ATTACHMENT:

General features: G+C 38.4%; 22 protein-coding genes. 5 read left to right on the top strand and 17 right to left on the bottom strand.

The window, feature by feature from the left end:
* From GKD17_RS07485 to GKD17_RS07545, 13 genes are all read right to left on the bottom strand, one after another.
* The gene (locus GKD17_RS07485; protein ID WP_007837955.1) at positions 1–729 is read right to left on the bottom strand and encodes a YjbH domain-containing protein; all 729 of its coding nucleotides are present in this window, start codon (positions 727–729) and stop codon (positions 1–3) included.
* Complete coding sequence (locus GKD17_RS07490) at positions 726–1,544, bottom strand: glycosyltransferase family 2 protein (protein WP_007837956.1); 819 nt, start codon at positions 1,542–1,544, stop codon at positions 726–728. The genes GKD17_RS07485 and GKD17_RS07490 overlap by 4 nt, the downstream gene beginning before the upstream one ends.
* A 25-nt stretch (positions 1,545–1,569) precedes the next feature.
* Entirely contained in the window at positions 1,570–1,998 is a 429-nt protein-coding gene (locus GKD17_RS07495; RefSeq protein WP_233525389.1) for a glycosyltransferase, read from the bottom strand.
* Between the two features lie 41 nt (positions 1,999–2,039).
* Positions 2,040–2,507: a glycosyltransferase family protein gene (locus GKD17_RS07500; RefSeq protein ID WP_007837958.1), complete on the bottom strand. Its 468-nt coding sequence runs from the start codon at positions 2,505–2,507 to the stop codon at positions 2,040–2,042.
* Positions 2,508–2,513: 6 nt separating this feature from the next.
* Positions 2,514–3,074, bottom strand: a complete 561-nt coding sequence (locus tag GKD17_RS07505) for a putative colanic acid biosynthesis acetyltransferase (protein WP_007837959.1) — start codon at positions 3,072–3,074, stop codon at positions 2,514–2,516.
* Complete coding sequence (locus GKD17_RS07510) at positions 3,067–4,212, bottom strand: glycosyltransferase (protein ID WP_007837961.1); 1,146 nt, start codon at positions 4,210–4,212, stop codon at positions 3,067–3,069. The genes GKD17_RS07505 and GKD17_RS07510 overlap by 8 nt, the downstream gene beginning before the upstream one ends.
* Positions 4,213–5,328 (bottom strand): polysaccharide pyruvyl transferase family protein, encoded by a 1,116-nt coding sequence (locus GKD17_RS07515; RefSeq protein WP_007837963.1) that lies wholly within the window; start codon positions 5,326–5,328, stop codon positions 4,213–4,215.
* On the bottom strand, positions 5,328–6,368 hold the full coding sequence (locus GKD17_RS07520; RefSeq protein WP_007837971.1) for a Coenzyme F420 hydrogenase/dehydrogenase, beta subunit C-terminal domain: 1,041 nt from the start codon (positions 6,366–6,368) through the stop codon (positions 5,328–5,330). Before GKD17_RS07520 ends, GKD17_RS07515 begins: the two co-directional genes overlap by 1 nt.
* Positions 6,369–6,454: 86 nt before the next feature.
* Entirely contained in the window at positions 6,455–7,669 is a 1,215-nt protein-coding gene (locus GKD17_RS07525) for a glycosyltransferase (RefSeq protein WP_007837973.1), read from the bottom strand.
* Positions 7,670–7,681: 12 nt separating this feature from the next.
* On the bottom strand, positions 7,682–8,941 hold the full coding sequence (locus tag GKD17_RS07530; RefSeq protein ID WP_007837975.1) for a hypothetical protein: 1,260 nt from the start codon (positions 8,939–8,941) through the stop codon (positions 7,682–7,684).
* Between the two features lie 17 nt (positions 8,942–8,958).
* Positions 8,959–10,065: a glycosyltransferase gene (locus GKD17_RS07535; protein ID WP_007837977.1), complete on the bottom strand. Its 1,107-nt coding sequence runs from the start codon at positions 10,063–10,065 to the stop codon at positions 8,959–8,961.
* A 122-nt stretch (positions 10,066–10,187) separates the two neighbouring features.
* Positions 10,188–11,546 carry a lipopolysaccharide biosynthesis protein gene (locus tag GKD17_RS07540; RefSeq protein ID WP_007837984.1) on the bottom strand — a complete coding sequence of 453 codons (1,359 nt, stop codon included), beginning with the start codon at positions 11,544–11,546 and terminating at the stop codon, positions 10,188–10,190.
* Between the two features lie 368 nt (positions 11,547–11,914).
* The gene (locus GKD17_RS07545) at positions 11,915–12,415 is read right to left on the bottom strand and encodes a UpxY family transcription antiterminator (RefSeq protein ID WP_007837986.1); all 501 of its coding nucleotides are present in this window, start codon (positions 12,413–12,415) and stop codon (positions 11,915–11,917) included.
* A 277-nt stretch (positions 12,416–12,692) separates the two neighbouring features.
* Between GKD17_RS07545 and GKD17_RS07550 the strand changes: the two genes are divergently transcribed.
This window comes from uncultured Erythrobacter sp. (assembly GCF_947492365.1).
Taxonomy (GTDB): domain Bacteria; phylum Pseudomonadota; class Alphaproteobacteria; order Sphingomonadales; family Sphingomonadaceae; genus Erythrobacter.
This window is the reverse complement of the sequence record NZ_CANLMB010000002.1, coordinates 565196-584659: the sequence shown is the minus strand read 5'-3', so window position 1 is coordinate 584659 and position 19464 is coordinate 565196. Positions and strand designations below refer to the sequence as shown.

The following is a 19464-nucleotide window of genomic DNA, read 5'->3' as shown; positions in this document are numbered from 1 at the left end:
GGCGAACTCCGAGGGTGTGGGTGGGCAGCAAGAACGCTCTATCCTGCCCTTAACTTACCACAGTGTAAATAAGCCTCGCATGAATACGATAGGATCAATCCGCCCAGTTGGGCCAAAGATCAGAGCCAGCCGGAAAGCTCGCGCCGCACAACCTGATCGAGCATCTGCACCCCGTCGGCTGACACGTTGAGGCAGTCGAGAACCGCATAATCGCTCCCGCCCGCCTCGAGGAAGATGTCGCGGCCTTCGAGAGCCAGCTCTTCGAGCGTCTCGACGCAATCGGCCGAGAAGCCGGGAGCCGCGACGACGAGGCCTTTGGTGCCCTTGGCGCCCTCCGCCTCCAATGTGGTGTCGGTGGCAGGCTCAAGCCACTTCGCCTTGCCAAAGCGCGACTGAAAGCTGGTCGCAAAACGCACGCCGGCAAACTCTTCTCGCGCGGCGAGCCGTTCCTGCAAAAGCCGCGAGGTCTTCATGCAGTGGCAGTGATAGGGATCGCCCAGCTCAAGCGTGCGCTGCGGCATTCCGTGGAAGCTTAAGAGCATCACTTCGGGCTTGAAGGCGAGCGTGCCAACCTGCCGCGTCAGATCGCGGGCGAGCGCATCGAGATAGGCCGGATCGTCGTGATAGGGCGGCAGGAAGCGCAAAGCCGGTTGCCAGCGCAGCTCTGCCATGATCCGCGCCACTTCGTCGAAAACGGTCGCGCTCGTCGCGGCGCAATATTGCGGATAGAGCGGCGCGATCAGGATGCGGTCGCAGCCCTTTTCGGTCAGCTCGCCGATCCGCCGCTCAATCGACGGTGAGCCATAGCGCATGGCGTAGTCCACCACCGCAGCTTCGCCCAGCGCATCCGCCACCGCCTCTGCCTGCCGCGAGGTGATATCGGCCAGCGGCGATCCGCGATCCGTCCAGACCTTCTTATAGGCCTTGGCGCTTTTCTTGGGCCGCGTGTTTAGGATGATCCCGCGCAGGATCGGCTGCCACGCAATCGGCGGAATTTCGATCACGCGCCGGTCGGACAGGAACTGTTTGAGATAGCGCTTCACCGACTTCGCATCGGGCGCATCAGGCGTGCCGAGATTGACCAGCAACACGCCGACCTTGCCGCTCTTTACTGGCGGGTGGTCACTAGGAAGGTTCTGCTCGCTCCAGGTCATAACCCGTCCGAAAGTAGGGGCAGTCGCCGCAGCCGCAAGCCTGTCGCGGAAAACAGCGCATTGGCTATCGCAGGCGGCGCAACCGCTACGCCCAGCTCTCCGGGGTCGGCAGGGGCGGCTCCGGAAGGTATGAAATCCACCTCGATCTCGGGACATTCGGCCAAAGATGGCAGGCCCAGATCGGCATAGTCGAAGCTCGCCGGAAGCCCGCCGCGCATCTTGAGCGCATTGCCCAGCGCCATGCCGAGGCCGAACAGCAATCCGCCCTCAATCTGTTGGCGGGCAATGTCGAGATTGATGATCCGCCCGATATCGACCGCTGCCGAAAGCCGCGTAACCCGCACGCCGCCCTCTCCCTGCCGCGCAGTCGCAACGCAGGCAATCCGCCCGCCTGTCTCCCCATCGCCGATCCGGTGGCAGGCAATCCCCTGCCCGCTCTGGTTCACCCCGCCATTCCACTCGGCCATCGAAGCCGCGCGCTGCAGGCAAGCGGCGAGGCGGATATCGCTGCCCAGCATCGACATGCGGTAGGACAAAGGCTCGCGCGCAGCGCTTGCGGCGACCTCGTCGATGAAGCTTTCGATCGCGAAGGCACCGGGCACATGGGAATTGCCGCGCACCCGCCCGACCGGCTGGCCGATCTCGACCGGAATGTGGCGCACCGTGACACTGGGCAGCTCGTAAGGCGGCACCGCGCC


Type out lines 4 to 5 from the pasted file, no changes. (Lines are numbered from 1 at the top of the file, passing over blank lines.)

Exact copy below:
* The gene (locus GKD17_RS07485; protein ID WP_007837955.1) at positions 1–729 is read right to left on the bottom strand and encodes a YjbH domain-containing protein; all 729 of its coding nucleotides are present in this window, start codon (positions 727–729) and stop codon (positions 1–3) included.
* Complete coding sequence (locus GKD17_RS07490) at positions 726–1,544, bottom strand: glycosyltransferase family 2 protein (protein WP_007837956.1); 819 nt, start codon at positions 1,542–1,544, stop codon at positions 726–728. The genes GKD17_RS07485 and GKD17_RS07490 overlap by 4 nt, the downstream gene beginning before the upstream one ends.